If you shop around a bit, everything in this basic race-day box of chemicals can be purcha
When racers talk about "chemistry" they most often are discussing that special bond between a driver and crew that brings victories and championships. But there is another type of chemistry-one often overlooked by short-track racers-that can mean the difference between making the show or going home early.
Over the past decade, researchers have come up with a variety of chemical solutions often able to save the day, or night, and get an ailing car back on the track.
None of the compounds work miracles. But some come pretty darn close.
I've patched a radiator with a two-part epoxy and bits of a beer can. Magic in a tube has stopped a chronic gearbox oil leak, and instant flat repair let me finish a race and eventually win a championship. I've also crewed on a car halfway around the world, where a leaking valve cover that couldn't be fixed with what we had on hand cost us a probable Top 10 finish.
There are some chemicals every racer should simply pack in the trailer or back of the pickup before heading to the track. They are cheap insurance for when things go wrong (they can't all be fixed with a wrench). This allows you to at least give it your best shot.
Marcus Janes, who races in the Pacific Northwest, tosses everything he might want in a plastic box that sits in a corner of his trailer until he needs something to fix his Dirt Modified.
"I'm always surprised by the people who don't think ahead and pack some of this stuff with them," he says. His box contains a basic assortment of sealers, thread lockers, extra brake fluid, and even water for the cooling system.
"It isn't always everything we need," he says. "But it is the stuff we most often use."
A half-dozen or more manufacturers produce lines of chemicals and compounds. Permatex, Justice Brothers, Valvoline/Pyroil, Cyclo, and Radiator Specialty Company (Gunk) are among the names with which you may be most familiar. Most of the larger companies market similar products, so the choice is really one of availability, personal preference, and what you grew up using in your own shop.
If you do some shopping, a basic box of lubricants, sealers, and special oils can be put together for under $50. A complete assortment will be more expensive, and much of it may sit for years before being used. The cost-effective solution is to get two or three friendly racers to pitch in and buy the comprehensive package, and then agree that whoever uses something simply replaces it before the next race.
A word of caution before you pop the top on whatever you decide to use: Most of these products are made up of some pretty nasty chemicals, the type of stuff that can cause real health problems. I don't know exactly what polydimethylsiloxane is, but I'm pretty sure I don't want it on my hot dog or on my hands. Any trackside chemical kit must include at least two pairs of nitryl gloves to prevent your skin from absorbing any of the compounds. It also should include a pair of inexpensive safety glasses, which should be considered a must anytime a crew member is spraying carb or brake cleaner.
Gloves and goggles are cheap, but they look very professional.
Here are the basics everyone should carry:
Anyone who does serious repair on race cars knows about J-B Weld and similar two-part epox
Quick-set epoxy: Mention J-B Weld to anyone who has ever worked on an engine and he or she will know exactly what you mean. There isn't much the stuff won't join and hold together, and it is good enough that many temporary trackside repairs simply become permanent.
There is a variety of forms for this stuff. The most familiar comes in two tubes that are mixed in equal parts and then applied to clean, dry surfaces.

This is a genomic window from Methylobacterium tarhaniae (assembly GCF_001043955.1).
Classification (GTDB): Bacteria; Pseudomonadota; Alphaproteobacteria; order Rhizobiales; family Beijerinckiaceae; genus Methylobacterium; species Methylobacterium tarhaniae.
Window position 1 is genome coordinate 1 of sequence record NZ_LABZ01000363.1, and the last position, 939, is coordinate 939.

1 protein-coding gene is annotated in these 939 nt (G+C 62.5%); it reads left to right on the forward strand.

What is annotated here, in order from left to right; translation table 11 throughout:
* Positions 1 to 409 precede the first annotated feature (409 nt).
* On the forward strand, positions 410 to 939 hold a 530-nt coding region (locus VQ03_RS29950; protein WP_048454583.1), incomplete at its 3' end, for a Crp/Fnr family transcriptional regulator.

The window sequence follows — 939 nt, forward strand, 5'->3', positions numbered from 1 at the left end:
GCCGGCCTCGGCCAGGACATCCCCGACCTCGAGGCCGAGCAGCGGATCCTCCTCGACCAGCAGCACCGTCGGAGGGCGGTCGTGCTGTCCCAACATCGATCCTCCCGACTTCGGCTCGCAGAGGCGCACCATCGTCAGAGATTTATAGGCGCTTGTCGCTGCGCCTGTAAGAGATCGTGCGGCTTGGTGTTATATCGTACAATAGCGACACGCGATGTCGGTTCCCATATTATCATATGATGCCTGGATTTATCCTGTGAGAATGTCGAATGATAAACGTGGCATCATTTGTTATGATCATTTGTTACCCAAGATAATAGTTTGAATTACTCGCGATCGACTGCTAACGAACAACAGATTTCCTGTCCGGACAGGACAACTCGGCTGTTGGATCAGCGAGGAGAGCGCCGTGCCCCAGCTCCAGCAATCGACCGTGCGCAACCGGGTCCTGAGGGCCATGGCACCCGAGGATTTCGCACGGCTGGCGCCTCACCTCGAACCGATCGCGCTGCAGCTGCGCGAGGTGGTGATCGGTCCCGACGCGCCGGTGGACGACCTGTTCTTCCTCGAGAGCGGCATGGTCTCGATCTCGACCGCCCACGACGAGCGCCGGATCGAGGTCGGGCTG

There is a more recent quick-set version that looks and acts the same but simply sets up faster.
The newest variation comes in a pre-measured stick form, with one part inside the other (think multicolored toothpaste). Simply cut off as much as you need, and then begin kneading it. The stick form sets up fast, so don't begin working it unless you are a couple of minutes away from applying it. Its best attribute is it maintains a chewing gum consistency up to the point it hardens, so it can be jammed into holes or cracks or spread out across a wide surface.
"The original product was the twin-tube epoxy," says Todd Murphy, director of sales for J-B Weld. "Today there are even variations that can seal holes in radiators or gas tanks without draining them.
"The product line has been really expanded since then, with a number of specialty items for racers who need a quick fix," Murphy adds.
RTV Silicone: RTV stands for "room temperature vulcanizing." Permatex is probably the best known of the manufacturers, with a long line of sealants.
My personal favorite is Ultra Grey because it is designed for high-torque, high-vibration applications, which covers most of what we do to engines in race cars.
It is a great "cover" for things that you may want to use a couple of times (e.g., valve cover gaskets). It also works well to help compensate for the different heat expansion characteristics where aluminum and cast-iron parts mate.
It is good up to 625 degrees, so there are few places where it won't do the job.
Under ideal conditions, you apply it and let it set for 24 hours. Yeah, like that's going to happen at a racetrack. Under less than ideal conditions, there are few leaks it won't stop.
Ultra Grey also works well in place of old-fashioned paper gaskets often found in import gearboxes, which are prone to leak when asked to contain today's synthetic oils.
"The Right Stuff" is one of a couple of similar gasket makers that can save the day when y
Gasket maker: Loctite calls it "Ready Gasket." Permatex names it "The Right Stuff." Either one is as close to magic in a can as you will ever find at a racetrack.
They are great on-track substitutes for the paper gasket you tore while pulling the water pump or for the valve cover gasket that insists on leaking no matter what you do.
It comes in a pressurized can and works as a substitute for gaskets. It is so good that GM, Ford, and Chrysler use it during initial assembly at the engine plant.